Better access to pharmacy support

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A one-year pilot project that will see patients of GP practices in the Western Isles benefit from the clinical expertise of a pharmacist, has been given funding by the Scottish Government.

The £62,000 pilot project will involve a pharmacist working with two dispensing GP practices to provide pharmaceutical care and advice to patients to deliver better outcomes from their medicines and more integrated care between the GP and pharmacist.

A key focus of the pilot will be the care of patients with long term conditions and patients requiring a variety of different medications.

Importantly, the pilot will inform the long term development of clinical pharmaceutical care support in dispensing GP practices across Scotland, in line with the commitment given in Prescription for Excellence.

It is anticipated that the pharmacist will work with dispensing GP practices in Lewis/Harris, with the other in the Uists/Barra.

There are currently only three community pharmacies within the Western Isles all located in or near the main town of Stornoway.

Cabinet Secretary for Health and Wellbeing, Alex Neil, said: “It is expected this pilot project will make a big difference to those people living in the Western Isles without access to a pharmacist.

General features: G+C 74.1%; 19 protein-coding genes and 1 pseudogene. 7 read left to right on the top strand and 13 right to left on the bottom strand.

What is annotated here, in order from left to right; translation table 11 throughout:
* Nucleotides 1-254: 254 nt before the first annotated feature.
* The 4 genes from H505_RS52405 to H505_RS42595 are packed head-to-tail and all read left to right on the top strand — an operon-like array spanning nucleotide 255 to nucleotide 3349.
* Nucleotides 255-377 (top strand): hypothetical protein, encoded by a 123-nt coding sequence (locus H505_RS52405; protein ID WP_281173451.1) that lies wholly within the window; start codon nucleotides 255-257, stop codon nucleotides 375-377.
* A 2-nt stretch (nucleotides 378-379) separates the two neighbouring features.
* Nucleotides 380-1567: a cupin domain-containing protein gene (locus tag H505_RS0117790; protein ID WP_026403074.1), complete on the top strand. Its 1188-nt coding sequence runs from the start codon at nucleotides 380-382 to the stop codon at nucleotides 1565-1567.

“Often people may have questions about their medication but they feel reluctant to ‘bother’ their doctor. By introducing pharmacist support in this way, patients will have access to clinical advice and support from a pharmacist as part of the wider practice team.

“More than this though, the project will help to inform a different career approach in remote and rural areas, complementing recruitment and retention in these communities.

“This an exciting opportunity and demonstrates this government’s commitment to ensuring those people living in rural and remote areas in Scotland have greater access to a full range of NHS services.”

NHS Western Isles Chief Executive Gordon Jamieson said: “The contribution of pharmacists and pharmaceutical care is a key component of safe and effective healthcare.

“Here in the Western Isles, dispensing doctors also play an essential role in the dispensing and supply of medicines to patients in rural communities. Going forward, pharmaceutical care provision should complement and support dispensing doctors’ services and their patients.

“I very much welcome and appreciate this initiative and look forward to the delivery of successful outcomes and an enhanced patient experience.”

The project will also see pharmacists provide pharmaceutical advice to care homes located within the pilot practice areas. In addition, they will work closely with the relevant care settings and practices to develop policies and practices that will help to improve outcomes for patients from their medicines.

The funding forms part of the Scottish Government’s Prescription for Excellence programme, which highlights the value of pharmacists in achieving the Scottish Government 2020 vision for the future of healthcare in Scotland.

It sets out a vision and action plan which aims to deliver 14 outcomes over the next 10 years.